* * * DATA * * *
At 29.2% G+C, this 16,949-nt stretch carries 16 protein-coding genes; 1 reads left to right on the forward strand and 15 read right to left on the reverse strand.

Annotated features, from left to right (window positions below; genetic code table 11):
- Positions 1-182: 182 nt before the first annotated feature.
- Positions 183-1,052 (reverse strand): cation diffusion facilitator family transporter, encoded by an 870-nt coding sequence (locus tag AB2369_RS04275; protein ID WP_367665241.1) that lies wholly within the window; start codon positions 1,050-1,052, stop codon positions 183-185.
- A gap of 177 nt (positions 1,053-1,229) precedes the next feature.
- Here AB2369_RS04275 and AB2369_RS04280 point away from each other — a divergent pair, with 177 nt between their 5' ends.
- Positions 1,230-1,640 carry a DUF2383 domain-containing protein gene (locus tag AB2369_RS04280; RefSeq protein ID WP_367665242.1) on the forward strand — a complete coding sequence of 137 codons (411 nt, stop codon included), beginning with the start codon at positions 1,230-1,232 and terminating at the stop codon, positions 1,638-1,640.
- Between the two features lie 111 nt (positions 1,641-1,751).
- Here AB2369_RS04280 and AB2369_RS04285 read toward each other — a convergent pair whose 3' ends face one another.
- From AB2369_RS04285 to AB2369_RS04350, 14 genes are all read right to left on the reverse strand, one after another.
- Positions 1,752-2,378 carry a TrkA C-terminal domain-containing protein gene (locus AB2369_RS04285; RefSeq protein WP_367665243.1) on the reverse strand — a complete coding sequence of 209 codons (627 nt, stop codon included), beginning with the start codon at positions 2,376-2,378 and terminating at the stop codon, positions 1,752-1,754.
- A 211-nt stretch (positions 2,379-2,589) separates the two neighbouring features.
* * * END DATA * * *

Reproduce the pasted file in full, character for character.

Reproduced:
At 29.2% G+C, this 16,949-nt stretch carries 16 protein-coding genes; 1 reads left to right on the forward strand and 15 read right to left on the reverse strand.

Annotated features, from left to right (window positions below; genetic code table 11):
- Positions 1-182: 182 nt before the first annotated feature.
- Positions 183-1,052 (reverse strand): cation diffusion facilitator family transporter, encoded by an 870-nt coding sequence (locus tag AB2369_RS04275; protein ID WP_367665241.1) that lies wholly within the window; start codon positions 1,050-1,052, stop codon positions 183-185.
- A gap of 177 nt (positions 1,053-1,229) precedes the next feature.
- Here AB2369_RS04275 and AB2369_RS04280 point away from each other — a divergent pair, with 177 nt between their 5' ends.
- Positions 1,230-1,640 carry a DUF2383 domain-containing protein gene (locus tag AB2369_RS04280; RefSeq protein ID WP_367665242.1) on the forward strand — a complete coding sequence of 137 codons (411 nt, stop codon included), beginning with the start codon at positions 1,230-1,232 and terminating at the stop codon, positions 1,638-1,640.
- Between the two features lie 111 nt (positions 1,641-1,751).
- Here AB2369_RS04280 and AB2369_RS04285 read toward each other — a convergent pair whose 3' ends face one another.
- From AB2369_RS04285 to AB2369_RS04350, 14 genes are all read right to left on the reverse strand, one after another.
- Positions 1,752-2,378 carry a TrkA C-terminal domain-containing protein gene (locus AB2369_RS04285; RefSeq protein WP_367665243.1) on the reverse strand — a complete coding sequence of 209 codons (627 nt, stop codon included), beginning with the start codon at positions 2,376-2,378 and terminating at the stop codon, positions 1,752-1,754.
- A 211-nt stretch (positions 2,379-2,589) separates the two neighbouring features.